Please use this identifier to cite or link to this item: http://hdl.handle.net/10125/69122

SITE-SPECIFIC, SCULPTURAL GREEN WALL SYSTEMS AS ARTISTIC ACTIVISM: PROMOTING A SENSE OF PLACE AND WELLBEING IN HAWAI‘I THROUGH BIOPHILIC DESIGN

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Title:SITE-SPECIFIC, SCULPTURAL GREEN WALL SYSTEMS AS ARTISTIC ACTIVISM: PROMOTING A SENSE OF PLACE AND WELLBEING IN HAWAI‘I THROUGH BIOPHILIC DESIGN
Authors:Chow, Erin Larissa
Contributors:Chapman, William (advisor)
Architecture (department)
Keywords:Architecture
Landscape architecture
Biophilic Design
Green Walls
Land Art
show 3 moreSense of Place
Site-Specific Design
Tophilia
show less
Date Issued:2020
Publisher:University of Hawai'i at Manoa
Abstract:O‘ahu’s urbanization, which primarily occurred following World War II, removed much of the precontact historical landscape. Eighty-five percent of native rainforests were destroyed, and fifty-seven percent of streams were channelized during the first hundred years of Western interaction. This resulted in a great loss of native biodiversity, and it significantly changed the original cultural context within the built environment. Can architecture in Hawai‘i somehow pay tribute to the agricultural, sustainable past amidst continual urbanization? Is it possible to create a greater sense of place in buildings that are often noted as being out of place? This research seeks to find the transformative potential of green wall systems or vertical living walls in revitalizing the environmental landscape of old Hawai‘i. These biophilic installations have become popular within the past few decades due to their environmental benefits and aesthetic qualities.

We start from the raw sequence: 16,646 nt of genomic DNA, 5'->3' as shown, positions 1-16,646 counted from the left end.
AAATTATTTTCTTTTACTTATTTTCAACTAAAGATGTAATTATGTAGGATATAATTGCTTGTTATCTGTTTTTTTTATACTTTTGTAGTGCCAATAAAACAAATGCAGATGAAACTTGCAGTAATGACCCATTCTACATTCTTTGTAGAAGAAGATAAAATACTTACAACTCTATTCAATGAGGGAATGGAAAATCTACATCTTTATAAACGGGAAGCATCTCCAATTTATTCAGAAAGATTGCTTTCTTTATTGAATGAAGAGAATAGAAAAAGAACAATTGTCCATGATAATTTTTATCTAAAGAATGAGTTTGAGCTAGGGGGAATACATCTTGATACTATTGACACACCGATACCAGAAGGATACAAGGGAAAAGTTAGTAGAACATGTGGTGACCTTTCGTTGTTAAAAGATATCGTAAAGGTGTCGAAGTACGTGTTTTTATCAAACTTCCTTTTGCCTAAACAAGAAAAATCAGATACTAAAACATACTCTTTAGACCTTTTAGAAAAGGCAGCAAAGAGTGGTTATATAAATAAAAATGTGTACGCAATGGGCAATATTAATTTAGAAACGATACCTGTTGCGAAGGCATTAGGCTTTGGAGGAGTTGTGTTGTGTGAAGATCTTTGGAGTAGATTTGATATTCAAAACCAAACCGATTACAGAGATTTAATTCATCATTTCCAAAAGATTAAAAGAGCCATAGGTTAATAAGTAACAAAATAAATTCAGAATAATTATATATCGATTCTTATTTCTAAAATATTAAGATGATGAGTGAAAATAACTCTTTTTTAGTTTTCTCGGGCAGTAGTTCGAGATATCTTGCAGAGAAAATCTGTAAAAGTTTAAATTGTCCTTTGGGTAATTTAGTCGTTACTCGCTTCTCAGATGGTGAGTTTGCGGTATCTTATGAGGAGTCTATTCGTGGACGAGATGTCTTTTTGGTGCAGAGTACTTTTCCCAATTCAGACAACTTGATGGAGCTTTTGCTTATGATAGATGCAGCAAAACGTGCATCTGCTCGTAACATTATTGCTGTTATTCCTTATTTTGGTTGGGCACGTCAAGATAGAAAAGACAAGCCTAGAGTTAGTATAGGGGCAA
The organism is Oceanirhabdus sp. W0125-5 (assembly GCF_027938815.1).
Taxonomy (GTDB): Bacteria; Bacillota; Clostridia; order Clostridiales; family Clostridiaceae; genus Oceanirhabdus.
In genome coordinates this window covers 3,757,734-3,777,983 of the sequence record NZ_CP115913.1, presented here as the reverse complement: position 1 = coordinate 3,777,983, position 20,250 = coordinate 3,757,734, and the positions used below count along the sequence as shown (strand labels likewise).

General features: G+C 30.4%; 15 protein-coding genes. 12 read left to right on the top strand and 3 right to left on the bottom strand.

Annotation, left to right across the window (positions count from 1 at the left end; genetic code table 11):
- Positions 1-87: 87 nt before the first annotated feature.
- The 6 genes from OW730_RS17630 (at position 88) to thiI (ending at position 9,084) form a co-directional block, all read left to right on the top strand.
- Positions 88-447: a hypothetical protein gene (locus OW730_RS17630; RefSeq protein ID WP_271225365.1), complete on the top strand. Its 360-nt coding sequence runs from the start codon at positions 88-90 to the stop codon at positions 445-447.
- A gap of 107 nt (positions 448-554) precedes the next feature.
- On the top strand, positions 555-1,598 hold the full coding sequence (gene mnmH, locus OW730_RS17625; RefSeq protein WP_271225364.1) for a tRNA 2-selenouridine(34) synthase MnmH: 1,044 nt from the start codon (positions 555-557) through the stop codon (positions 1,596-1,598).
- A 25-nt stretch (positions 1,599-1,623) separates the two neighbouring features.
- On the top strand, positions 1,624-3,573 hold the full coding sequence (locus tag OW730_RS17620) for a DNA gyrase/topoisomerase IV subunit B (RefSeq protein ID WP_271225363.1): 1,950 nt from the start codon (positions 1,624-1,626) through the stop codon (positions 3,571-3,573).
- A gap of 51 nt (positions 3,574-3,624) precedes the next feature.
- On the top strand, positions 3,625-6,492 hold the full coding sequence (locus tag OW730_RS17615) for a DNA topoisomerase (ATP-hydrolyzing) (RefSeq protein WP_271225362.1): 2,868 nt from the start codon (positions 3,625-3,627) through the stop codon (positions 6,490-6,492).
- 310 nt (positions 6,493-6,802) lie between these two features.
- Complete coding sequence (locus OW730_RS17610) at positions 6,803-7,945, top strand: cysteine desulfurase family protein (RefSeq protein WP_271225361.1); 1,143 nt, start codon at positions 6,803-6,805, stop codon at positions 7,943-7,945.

In addition to the known benefits of green walls, can the design of site-specific, sculptural green wall systems act as artistic activism to promote a sense of well-being and cultural values? Can plants act as an artistic medium, similar to paint, to inherently communicate ideas? This research will offer a perspective on green walls that will reveal the parallels between culturally significant art within the built environment and artistically designed vertical living walls.
The resulting outcome of this research is the design of sculptural, site-specific green walls that promotes a greater sense of place and well-being based on developed design principles. The guidance of experts, theories of human response to the environment, history, and current scientific studies on green walls informed the developed design principles.
Pages/Duration:146 pages
URI:http://hdl.handle.net/10125/69122
Rights:All UHM dissertations and theses are protected by copyright. They may be viewed from this source for any purpose, but reproduction or distribution in any format is prohibited without written permission from the copyright owner.
Appears in Collections: D.ARCH. - Architecture


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